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Part I of Maximizing E-mail Security ROI series discussed serious problem of spam flood rushing toward enterprise gateway. While primary costs of spam are largely volume-related, just one offensive or disparaging internal e-mail can be equally damaging to company coffers. As overall volume of e-mail sent across Internet rises exponentially, we have seen a corresponding spike in number of messages containing jokes, images, video clips and other non-workplace-appropriate content sent from one employee to another within an organization or to friends and family outside organization.
The frequently sexual or racial nature of this “friendly fire” spam means that organizations must be more vigilant than ever in ensuring that these messages never reach their intended targets. The U.S. Supreme Court has ruled that employers are potentially liable for sexual harassment by their employees, even if they are unaware of it. Employees who feel violated by an e-mail sent from a coworker can file a lawsuit alleging a hostile work environment and cause significant financial harm to an enterprise found legally liable for violation. According to ePolicy Institute, over a quarter (27%) of large companies have defended themselves against claims of sexual harassment resulting from inappropriate e-mail and/or Internet use. For example, Chevron paid $2.2 million to settle a sexual harassment suit stemming from tasteless e-mail sent to female employees from male employees.
Enterprises face additional risk of an employee sending false or slanderous e-mail about coworkers, employer or their competition. One of most egregious cases involves UK firm Norwich Union. In 1999, an employee sent an e-mail stating that one of their main competitors was in financial trouble and being investigated by Department of Trade and Industry. The competitor took legal action against Norwich Union and received £450,000 (over $840,000 USD) in an out-of-court settlement.
Reputation and Credibility
They say “Hell hath no fury like a woman scorned.” Don’t believe them. A sufficiently disgruntled employee, male or female, could giveth her a serious run for her money. While airing gripes around water cooler is relatively standard practice in many organizations, airing those same gripes via e-mail can prove devastating to a company’s image. Damage from negative remarks e-mailed outside company by employees is both immediate and residual—the message recipient might choose to forward it to a friend, or post it on an industry message board or Internet rumor mill. Once message leaves enterprise gateway, you don’t know where it may turn up…but you know that it will. Whether information being circulated is true or not is completely irrelevant—the damage is done instant “Send” button is clicked.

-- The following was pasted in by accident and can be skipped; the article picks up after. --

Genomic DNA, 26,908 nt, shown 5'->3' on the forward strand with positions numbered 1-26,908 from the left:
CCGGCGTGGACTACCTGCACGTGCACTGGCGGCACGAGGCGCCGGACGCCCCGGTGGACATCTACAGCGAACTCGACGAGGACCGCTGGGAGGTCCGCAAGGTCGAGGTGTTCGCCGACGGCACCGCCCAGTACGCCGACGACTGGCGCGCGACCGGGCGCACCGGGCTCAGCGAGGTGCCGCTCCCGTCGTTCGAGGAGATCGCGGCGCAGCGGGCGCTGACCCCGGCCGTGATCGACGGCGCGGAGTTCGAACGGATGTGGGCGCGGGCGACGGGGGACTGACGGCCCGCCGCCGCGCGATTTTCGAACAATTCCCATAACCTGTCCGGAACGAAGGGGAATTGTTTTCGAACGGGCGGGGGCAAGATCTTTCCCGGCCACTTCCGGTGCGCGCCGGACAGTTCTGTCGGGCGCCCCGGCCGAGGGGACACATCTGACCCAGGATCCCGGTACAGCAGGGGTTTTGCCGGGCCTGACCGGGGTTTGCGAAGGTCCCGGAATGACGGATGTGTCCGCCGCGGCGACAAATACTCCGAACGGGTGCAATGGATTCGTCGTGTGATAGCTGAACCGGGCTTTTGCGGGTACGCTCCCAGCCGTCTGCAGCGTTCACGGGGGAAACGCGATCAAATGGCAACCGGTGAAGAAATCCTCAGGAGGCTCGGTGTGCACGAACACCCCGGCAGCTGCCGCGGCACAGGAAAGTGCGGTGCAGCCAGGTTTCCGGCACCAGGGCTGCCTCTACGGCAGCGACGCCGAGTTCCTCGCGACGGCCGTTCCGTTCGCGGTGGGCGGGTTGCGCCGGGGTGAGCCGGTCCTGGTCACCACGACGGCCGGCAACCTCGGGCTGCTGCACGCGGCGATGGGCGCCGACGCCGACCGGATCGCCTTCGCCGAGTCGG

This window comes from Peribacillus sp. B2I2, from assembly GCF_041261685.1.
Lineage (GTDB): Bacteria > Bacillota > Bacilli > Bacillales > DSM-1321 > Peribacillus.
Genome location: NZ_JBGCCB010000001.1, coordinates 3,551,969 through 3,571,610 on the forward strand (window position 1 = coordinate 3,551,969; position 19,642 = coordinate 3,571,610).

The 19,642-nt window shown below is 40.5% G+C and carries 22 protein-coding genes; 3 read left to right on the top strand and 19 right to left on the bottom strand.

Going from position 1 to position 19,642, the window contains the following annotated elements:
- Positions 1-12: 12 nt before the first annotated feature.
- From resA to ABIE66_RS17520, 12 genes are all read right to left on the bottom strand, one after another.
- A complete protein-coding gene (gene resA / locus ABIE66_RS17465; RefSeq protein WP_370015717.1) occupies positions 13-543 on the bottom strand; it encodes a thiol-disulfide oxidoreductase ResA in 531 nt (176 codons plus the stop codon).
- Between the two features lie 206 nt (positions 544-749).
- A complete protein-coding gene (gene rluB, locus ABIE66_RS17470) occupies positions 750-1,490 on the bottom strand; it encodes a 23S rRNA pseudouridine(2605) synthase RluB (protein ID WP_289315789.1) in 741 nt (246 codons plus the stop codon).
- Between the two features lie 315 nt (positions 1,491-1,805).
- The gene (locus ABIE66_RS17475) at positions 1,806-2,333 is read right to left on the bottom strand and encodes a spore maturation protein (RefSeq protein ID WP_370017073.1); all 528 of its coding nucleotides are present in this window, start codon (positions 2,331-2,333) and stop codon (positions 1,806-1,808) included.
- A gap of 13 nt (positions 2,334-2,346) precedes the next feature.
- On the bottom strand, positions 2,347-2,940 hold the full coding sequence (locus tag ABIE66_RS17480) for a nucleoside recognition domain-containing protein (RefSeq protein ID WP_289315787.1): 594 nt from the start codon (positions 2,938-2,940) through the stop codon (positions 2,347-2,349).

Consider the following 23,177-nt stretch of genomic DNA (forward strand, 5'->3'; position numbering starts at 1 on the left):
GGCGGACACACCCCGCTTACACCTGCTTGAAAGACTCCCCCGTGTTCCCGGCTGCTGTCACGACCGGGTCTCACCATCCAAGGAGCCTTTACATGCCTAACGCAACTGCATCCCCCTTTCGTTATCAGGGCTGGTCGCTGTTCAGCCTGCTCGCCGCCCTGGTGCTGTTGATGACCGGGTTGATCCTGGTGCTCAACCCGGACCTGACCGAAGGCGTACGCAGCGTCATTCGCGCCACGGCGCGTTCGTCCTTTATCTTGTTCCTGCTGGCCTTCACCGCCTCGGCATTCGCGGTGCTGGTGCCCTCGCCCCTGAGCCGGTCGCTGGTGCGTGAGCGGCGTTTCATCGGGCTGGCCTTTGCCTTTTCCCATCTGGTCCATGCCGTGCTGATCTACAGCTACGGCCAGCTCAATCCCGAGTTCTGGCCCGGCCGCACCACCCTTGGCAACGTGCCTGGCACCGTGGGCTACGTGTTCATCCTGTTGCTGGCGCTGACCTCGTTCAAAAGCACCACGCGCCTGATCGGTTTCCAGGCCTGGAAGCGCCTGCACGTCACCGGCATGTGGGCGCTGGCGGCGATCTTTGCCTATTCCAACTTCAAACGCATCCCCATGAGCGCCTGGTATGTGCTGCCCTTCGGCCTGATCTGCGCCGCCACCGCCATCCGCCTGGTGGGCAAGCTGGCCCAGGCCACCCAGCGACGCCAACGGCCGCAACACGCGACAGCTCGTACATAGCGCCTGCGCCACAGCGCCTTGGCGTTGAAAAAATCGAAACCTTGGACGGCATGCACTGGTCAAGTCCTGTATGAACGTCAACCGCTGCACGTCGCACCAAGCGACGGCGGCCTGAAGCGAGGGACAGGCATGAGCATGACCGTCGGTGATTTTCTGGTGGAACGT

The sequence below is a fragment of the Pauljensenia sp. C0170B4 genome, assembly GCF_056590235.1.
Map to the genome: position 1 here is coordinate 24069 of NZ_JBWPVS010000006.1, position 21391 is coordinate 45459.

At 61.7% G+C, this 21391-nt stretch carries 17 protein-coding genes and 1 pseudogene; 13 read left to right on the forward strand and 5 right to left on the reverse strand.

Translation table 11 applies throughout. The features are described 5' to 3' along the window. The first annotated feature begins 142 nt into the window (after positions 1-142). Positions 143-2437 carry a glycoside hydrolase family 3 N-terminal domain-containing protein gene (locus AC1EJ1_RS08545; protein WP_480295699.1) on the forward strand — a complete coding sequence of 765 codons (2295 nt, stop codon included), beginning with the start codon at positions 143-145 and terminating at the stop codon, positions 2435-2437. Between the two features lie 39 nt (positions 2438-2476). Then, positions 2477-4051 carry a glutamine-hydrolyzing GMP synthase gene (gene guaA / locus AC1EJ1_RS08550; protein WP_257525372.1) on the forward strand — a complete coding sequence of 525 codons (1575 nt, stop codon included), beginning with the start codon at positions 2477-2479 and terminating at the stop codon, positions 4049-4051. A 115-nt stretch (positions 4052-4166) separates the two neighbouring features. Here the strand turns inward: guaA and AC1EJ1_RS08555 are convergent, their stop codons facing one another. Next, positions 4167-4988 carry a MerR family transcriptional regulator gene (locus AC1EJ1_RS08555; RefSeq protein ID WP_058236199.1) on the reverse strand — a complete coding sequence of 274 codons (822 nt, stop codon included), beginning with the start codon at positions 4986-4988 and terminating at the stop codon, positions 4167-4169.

There is no doubt that contents of corporate e-mails reflect on business. UK law firm Norton Rose learned this hard way when two of their employees distributed sexually graphic “Claire Swire” e-mail, which has been read by over 10 million people around world (there’s a decent chance you’re one of them). As Norton Rose was clearly identified by name in e-mail, this scandal caused massive reputation damage and continues to circulate today, compounding harm already done. This is but one example; a UK study revealed that small- to medium-sized businesses are losing £1.5 billion ($2.8 billion USD) every year to e-mail and web abuse and misuse, representing a 15% dent in their potential profits. Can your company afford to operate on a fraction of its normal revenue every year? Neither can most.
Lay Down Law
E-Mail policy enforcement must be an ongoing effort across enterprise. To learn more about how to ensure that your company doesn’t suffer consequences of careless e-mail behavior, download CipherTrust’s FREE whitepaper, Controlling Spam: The IronMail Way.
Part IV of this series will consider issues involved in determining ROI for preventing e-mail system intrusion.
CipherTrust is the leader in anti-spam and email security. Learn more by downloading our free whitepaper, “Controlling Spam: The IronMail Way” or by visiting www.ciphertrust.com.